Many Democrats believe the signature mistake of Al Gore's campaign was his neglect of the incumbent's record of fiscal and economic stability. And yet, here was the central theme to George W. Bush's convention acceptance speech:
Prosperity can be a tool in our hands used to build and better our country. Or it can be a drug in our system dulling our sense of urgency, of empathy, of duty.
Our opportunities are too great, our lives too short, to waste this moment. So tonight we vow to our nation: We will seize this moment of American promise.
We will use these good times for great goals. We will confront the hard issues threats to our national security, threats to our health and retirement security before the challenges of our time become crises for our children.
Can you imagine that today? Can you picture Ron Johnson saying, "Sure, unemployment's at 4 percent, but for what greater purpose does it serve?"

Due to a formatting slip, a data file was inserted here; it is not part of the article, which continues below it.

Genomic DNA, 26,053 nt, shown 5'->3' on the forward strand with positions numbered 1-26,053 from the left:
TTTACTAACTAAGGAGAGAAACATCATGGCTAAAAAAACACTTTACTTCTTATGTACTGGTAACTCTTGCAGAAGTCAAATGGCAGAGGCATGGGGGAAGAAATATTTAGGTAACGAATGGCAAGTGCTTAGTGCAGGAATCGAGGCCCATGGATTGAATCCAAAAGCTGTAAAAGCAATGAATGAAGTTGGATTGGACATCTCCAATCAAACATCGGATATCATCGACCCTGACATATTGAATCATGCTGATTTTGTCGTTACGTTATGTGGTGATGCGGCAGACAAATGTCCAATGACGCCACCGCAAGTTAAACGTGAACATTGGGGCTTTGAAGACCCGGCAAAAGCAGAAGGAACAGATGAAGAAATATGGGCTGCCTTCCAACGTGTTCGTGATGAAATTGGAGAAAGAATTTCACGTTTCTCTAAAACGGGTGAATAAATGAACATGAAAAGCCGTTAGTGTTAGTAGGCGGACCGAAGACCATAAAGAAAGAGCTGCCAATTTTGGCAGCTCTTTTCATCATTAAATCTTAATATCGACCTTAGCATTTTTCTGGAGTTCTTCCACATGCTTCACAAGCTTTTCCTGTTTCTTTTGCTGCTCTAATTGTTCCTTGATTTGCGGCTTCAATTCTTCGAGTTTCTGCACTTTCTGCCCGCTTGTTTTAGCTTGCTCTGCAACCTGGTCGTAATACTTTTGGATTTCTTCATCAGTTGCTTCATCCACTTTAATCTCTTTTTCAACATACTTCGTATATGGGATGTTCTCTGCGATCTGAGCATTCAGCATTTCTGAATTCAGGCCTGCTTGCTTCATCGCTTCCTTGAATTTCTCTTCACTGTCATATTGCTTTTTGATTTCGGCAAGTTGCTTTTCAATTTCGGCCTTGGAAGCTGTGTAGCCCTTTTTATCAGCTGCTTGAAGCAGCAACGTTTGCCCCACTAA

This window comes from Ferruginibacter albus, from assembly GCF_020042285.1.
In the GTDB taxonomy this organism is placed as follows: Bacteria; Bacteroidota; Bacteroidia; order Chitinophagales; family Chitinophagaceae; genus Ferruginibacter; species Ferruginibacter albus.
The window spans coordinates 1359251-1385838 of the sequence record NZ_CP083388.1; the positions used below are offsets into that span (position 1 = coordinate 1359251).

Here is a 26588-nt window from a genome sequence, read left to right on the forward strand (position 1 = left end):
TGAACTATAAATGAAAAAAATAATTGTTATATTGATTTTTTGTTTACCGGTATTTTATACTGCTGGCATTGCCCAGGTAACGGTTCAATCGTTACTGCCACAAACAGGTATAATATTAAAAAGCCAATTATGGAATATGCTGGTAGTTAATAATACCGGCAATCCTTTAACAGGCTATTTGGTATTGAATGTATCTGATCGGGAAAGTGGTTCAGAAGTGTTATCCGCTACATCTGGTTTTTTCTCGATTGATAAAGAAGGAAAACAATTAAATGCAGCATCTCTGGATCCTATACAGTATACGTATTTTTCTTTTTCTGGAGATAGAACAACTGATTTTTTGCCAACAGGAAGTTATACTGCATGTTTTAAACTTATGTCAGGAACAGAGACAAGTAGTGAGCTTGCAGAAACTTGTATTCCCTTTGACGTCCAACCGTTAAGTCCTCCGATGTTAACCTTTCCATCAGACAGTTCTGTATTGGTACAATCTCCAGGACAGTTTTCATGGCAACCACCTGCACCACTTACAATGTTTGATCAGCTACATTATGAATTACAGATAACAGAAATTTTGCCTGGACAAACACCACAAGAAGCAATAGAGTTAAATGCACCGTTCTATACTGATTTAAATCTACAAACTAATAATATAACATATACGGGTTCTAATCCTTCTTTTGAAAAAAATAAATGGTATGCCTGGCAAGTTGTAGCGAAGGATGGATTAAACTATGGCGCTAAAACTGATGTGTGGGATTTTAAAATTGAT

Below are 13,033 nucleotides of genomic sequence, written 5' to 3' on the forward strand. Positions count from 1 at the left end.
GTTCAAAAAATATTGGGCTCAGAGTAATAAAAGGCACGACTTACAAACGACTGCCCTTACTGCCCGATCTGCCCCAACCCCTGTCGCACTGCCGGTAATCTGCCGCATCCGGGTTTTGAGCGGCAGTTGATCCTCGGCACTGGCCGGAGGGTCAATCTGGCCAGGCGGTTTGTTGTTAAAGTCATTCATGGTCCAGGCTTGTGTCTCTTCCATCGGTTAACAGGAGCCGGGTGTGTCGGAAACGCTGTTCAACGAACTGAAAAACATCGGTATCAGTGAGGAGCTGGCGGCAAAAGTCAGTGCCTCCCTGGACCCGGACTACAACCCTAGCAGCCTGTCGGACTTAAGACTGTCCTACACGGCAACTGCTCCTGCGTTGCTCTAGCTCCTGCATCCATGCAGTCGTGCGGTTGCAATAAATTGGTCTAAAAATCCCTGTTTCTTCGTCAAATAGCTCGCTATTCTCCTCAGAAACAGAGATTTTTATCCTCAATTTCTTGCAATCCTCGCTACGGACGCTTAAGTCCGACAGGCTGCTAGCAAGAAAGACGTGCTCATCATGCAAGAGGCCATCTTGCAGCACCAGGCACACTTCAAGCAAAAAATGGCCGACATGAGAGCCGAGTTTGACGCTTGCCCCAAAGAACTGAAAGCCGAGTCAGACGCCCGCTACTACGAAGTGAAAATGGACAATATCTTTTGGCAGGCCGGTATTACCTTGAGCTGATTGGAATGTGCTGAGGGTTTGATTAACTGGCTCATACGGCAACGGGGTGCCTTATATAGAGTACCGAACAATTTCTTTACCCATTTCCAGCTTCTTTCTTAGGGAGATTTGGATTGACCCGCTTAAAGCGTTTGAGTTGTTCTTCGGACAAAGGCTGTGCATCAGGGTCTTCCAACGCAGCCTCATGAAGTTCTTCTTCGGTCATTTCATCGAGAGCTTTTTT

This, in addition to the moralizing on social issues and oral sex, was the context of Gore's strategy to avoid Clinton's legacy.
Now, nostalgia for Clinton could never be stronger. Although Bubba left the White House with a high approval rating, his favorability now is even stronger, having risen 20 points since he left office. It's not surprising, then, that some Democrats would prefer to be seen with Clinton than the current president.
What is puzzling is that so many Democrats are allowing the Republicans to get away with their claims that the GOP is the party to restore fiscal discipline in Washington. Was it not the Clinton tax hikes and an era of growth which allowed the budget to reach a surplus for the first time since the 60's.
Feingold did well at his last debate of getting that point across. But he and other Democrats should be running ads on the subject, emphasizing the need to raise taxes on the richest top percentile of American income earners. Support for tax hikes on the rich has eroded in recent months, but it will come back if the messaging is correct. Americans like tax cuts, but they are not devout trickle-downers. As long as you convince middle-class voters that "rich" does not mean them, they'll support the tax hikes.
The last Republican president to leave office with a balanced budget was Ike Eisenhower.
There's one ad right there.